Culture Fail: “Manifest Destiny” – Prejudice, Not Fashion
Remember that phase about a decade ago when all us silly Caucasian-Americans wanted Chinese characters tattooed on our bodies? Remember how cool and exotic we all thought it was, and how stupid we looked to anyone of actual Chinese descent?
Well the culture-deaf idiots are back, and this time they’re targeting Native Americans.
Gap was recently forced to pull a printed t-shirt from its shelves that had the words “Manifest Destiny” displayed boldly across the chest. While these two words have different meanings in various contexts, in our country they refer to the 19th century idea that the US was destined to conquer the world—you know, expand US territories beyond the Louisiana border, go to war with Mexico in the 1840s, and, most obviously, kill and/or displace thousands of Native Americans. Still feel like wearing that t-shirt?
While GAP responded to wide-ranging criticisms by removing the shirt from their shops and online store, Mark McNairy, the t-shirt’s designer, unapologetically tweeted, “MANIFEST DESTINY. SURVIVAL OF THE FITTEST.” I’m imagining him yelling this (his tweet is in caps, after all), arms flung dramatically wide, from the balcony of his shiny 30th story high-rise apartment. Then he gets pooped on by a pigeon or three hundred.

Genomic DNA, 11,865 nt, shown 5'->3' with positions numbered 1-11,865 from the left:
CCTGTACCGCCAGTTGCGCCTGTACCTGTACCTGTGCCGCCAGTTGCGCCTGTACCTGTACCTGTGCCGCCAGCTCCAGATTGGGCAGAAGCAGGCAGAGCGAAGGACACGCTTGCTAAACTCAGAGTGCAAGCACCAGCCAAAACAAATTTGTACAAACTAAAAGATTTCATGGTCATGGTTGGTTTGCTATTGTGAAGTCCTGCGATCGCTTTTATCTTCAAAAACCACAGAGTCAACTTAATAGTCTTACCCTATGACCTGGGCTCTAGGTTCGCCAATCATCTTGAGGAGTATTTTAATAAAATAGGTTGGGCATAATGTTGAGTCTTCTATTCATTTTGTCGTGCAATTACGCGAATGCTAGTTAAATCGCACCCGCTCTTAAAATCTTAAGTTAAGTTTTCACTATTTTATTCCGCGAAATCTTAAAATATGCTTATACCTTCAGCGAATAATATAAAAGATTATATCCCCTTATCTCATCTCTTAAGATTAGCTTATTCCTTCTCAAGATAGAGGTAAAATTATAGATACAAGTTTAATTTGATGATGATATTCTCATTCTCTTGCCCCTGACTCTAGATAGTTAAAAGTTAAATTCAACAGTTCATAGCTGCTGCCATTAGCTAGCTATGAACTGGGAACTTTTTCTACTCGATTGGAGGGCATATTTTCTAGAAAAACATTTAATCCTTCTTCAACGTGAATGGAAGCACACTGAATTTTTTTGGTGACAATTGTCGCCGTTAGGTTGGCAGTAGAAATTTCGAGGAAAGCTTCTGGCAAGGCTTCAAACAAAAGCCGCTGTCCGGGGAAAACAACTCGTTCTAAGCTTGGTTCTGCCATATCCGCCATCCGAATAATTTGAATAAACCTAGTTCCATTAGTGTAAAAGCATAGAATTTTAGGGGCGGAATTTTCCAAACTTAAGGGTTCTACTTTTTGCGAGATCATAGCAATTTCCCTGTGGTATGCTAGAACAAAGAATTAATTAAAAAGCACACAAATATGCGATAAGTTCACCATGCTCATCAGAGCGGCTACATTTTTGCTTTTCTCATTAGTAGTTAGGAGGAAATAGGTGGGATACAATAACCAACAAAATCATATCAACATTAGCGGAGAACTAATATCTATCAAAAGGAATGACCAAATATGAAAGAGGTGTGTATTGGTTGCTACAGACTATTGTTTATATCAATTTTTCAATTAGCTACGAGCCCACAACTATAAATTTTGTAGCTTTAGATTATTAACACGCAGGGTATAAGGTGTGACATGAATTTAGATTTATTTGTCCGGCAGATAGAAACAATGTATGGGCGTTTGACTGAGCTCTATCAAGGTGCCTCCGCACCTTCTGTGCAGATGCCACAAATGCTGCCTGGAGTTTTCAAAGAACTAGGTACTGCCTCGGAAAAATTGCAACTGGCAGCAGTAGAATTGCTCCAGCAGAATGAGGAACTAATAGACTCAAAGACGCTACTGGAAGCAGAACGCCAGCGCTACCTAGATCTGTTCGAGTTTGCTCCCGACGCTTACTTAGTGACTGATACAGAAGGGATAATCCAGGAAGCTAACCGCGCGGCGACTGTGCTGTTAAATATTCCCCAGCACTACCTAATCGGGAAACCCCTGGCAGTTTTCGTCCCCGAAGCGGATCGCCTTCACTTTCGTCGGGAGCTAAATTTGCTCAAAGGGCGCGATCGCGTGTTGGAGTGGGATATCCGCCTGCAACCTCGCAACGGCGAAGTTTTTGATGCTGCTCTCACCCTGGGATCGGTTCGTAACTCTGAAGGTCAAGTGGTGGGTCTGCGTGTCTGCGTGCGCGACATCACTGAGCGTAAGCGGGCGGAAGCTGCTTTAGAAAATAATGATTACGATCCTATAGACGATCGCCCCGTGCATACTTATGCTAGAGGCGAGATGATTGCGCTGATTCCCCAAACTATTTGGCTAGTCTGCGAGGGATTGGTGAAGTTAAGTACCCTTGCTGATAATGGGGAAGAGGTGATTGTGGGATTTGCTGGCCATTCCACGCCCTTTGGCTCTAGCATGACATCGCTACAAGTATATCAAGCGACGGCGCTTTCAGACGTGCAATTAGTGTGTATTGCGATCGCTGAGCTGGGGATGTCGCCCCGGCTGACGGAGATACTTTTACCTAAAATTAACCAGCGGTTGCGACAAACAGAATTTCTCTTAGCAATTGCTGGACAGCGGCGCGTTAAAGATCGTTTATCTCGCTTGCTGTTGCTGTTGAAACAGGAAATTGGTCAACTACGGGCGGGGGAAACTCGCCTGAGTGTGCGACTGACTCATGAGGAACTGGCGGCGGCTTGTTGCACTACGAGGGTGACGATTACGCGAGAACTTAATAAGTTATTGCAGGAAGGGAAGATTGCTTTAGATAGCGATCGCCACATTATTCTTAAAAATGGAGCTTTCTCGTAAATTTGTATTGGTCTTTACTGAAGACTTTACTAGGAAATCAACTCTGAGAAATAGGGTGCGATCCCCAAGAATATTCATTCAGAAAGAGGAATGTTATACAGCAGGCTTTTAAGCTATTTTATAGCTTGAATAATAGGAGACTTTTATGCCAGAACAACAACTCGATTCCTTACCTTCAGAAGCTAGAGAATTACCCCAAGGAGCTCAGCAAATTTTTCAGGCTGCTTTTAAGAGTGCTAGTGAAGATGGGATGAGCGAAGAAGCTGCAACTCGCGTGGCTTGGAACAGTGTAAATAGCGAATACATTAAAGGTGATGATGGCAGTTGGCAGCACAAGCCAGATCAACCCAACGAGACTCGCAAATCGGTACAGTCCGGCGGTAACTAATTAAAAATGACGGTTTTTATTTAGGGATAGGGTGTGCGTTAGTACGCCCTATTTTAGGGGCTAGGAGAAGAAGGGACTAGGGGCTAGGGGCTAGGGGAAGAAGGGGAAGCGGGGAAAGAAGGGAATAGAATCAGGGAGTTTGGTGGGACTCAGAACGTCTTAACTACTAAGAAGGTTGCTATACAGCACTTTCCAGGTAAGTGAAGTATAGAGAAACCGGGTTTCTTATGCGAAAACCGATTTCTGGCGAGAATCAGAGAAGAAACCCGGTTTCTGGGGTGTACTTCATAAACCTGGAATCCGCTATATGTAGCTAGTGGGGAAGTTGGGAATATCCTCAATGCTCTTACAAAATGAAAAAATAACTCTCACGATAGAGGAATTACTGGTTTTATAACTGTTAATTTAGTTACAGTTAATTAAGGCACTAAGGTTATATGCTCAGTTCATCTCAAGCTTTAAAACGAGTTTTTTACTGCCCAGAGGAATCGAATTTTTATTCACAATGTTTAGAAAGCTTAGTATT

Of course this isn’t even close to the only example of Native American-themed fashion aberrations. Urban Outfitters recently created a line of “Navajo” items, including the ever-so-Native American “Navajo Hipster Panty,” and the “Navajo Print Fabric Wrapped Flask”—wow, right? After enough complaints, and the Navajo Nation of Arizona’s cease and desist order for the use of the word “Navajo” (they actually own the trademark), the items became “Printed” rather than “Navajo.”
Interestingly, some of the negative feedback here, even from Native Americans, is not about the use of culturally-important art and styles—much criticism stems from the complete lack of creativity in the designs used by companies like Urban Outfitters, and even Hello Kitty, with their recent line of “Aztec-inspired accessories.” Rather than encouraging designers to really explore and exemplify the colors, shapes, and sheer creativity of Native American art, Urban Outfitters willingly slapped some orange diamonds on some boring stuff, and called it “Navajo.” Fortunately, a plethora of critics rightly called it “BS.”
We can hope to someday live in a world where any culturally-themed fashion carries a message of respect for a particular art form or group of people. Better yet, a world where more Native American designers themselves are embraced by the masses (check out Native Max, a new magazine that focuses on Native American culture and styles). Until then, don’t stop making noise.